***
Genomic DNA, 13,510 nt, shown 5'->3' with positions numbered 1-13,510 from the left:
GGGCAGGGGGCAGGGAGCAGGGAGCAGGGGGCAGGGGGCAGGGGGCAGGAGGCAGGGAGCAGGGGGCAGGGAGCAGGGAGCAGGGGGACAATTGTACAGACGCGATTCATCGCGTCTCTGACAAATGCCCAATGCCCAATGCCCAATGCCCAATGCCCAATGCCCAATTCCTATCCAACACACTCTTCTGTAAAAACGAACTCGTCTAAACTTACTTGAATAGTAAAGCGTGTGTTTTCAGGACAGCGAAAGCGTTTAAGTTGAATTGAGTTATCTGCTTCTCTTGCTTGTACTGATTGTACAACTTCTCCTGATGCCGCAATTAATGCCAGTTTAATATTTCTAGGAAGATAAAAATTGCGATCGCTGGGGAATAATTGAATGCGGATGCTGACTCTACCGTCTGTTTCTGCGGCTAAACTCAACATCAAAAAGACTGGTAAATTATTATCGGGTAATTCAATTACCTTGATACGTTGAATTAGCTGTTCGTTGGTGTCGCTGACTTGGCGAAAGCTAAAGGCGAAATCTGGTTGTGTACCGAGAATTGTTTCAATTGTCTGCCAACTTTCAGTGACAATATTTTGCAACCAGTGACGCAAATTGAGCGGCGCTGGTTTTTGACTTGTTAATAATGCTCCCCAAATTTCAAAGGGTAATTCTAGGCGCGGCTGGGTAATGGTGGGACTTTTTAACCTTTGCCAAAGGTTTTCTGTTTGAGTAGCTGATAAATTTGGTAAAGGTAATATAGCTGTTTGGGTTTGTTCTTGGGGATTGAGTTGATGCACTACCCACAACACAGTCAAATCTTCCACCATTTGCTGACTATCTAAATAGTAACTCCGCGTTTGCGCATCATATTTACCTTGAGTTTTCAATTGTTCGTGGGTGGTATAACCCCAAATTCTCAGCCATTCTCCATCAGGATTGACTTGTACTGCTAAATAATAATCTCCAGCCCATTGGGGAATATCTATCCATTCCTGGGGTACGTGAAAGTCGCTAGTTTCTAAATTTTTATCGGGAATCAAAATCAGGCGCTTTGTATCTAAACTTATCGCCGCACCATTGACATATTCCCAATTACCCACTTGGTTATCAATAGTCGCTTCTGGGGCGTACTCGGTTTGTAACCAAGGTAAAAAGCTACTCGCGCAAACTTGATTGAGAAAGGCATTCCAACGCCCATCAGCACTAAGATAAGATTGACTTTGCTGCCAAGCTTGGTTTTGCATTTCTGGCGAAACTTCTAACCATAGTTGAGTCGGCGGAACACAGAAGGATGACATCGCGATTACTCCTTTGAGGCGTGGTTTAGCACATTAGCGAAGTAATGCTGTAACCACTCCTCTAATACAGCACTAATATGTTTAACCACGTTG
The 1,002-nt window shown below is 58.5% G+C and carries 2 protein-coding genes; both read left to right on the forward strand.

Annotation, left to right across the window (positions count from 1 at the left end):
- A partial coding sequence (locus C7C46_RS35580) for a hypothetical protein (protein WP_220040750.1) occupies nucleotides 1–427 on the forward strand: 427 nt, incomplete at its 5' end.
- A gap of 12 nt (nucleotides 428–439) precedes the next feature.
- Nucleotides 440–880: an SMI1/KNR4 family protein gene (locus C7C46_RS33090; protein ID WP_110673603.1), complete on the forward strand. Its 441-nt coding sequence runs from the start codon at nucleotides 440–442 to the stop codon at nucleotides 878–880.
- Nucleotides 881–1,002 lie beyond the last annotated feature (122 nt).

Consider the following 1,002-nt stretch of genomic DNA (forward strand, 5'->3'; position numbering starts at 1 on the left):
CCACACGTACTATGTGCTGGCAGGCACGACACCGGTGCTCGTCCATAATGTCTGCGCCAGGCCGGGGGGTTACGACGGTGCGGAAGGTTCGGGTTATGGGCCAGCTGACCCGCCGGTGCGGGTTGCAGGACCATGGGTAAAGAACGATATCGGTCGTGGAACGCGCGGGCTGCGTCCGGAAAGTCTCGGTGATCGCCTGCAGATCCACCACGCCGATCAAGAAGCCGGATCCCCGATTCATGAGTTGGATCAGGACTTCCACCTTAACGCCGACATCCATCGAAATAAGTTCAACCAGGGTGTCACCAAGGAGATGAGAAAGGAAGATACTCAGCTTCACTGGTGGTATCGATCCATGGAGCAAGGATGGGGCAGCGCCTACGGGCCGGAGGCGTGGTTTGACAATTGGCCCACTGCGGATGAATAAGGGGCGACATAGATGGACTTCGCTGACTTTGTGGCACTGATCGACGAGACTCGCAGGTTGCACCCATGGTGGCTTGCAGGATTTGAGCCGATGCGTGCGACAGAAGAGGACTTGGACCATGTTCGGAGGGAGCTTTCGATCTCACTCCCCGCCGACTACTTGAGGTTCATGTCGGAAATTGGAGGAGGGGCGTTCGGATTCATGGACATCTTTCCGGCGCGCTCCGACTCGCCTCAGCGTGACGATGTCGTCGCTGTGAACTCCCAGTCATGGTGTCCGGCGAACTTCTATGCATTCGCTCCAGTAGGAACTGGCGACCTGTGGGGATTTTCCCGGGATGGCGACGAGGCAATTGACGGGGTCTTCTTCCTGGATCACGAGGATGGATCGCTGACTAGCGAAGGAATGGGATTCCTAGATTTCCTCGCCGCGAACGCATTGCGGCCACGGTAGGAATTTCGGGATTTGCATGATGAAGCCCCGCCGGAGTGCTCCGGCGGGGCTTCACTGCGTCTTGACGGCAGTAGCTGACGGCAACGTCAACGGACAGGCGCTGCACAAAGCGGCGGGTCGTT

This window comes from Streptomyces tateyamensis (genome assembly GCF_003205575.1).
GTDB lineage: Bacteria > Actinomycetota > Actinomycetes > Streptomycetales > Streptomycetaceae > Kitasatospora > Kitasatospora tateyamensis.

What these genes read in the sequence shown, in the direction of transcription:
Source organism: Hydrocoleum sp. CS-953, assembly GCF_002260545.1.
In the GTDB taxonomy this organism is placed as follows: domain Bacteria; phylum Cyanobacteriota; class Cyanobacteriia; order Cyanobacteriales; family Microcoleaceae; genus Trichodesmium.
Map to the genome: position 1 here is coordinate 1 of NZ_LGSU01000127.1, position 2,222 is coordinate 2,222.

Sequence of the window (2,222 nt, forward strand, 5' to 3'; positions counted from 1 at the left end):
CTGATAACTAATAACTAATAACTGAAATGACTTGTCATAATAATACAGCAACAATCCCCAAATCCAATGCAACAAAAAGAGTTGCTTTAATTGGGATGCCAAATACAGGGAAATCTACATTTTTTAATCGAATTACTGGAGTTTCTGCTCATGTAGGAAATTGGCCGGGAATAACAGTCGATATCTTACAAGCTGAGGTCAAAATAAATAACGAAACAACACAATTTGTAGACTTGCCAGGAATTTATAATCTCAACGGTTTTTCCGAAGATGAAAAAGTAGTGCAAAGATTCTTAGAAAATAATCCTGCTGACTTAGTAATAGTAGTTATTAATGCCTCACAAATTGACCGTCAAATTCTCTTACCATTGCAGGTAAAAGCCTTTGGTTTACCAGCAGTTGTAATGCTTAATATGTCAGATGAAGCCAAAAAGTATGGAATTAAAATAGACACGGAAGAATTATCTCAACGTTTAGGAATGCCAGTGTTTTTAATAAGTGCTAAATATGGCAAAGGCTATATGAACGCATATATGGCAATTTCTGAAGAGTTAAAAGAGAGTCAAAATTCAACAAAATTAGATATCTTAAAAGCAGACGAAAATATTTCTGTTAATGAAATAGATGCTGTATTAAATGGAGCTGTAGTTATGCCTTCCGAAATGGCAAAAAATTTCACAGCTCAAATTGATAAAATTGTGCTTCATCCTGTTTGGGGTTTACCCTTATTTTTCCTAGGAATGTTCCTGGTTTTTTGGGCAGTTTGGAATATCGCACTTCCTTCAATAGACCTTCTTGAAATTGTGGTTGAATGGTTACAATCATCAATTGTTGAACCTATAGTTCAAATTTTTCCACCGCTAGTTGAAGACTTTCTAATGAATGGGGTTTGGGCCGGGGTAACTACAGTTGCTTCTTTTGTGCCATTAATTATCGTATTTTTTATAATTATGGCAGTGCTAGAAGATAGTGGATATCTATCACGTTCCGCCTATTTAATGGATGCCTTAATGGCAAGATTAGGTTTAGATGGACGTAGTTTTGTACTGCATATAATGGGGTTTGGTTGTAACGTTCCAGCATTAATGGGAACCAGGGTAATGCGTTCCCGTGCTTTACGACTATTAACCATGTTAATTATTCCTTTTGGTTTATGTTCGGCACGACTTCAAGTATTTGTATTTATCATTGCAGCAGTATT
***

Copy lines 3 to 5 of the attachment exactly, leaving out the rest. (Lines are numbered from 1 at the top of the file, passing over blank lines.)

The 1,002-nt window shown below is 58.5% G+C and carries 2 protein-coding genes; both read left to right on the forward strand.

Annotation, left to right across the window (positions count from 1 at the left end):
- A partial coding sequence (locus C7C46_RS35580) for a hypothetical protein (protein WP_220040750.1) occupies nucleotides 1–427 on the forward strand: 427 nt, incomplete at its 5' end.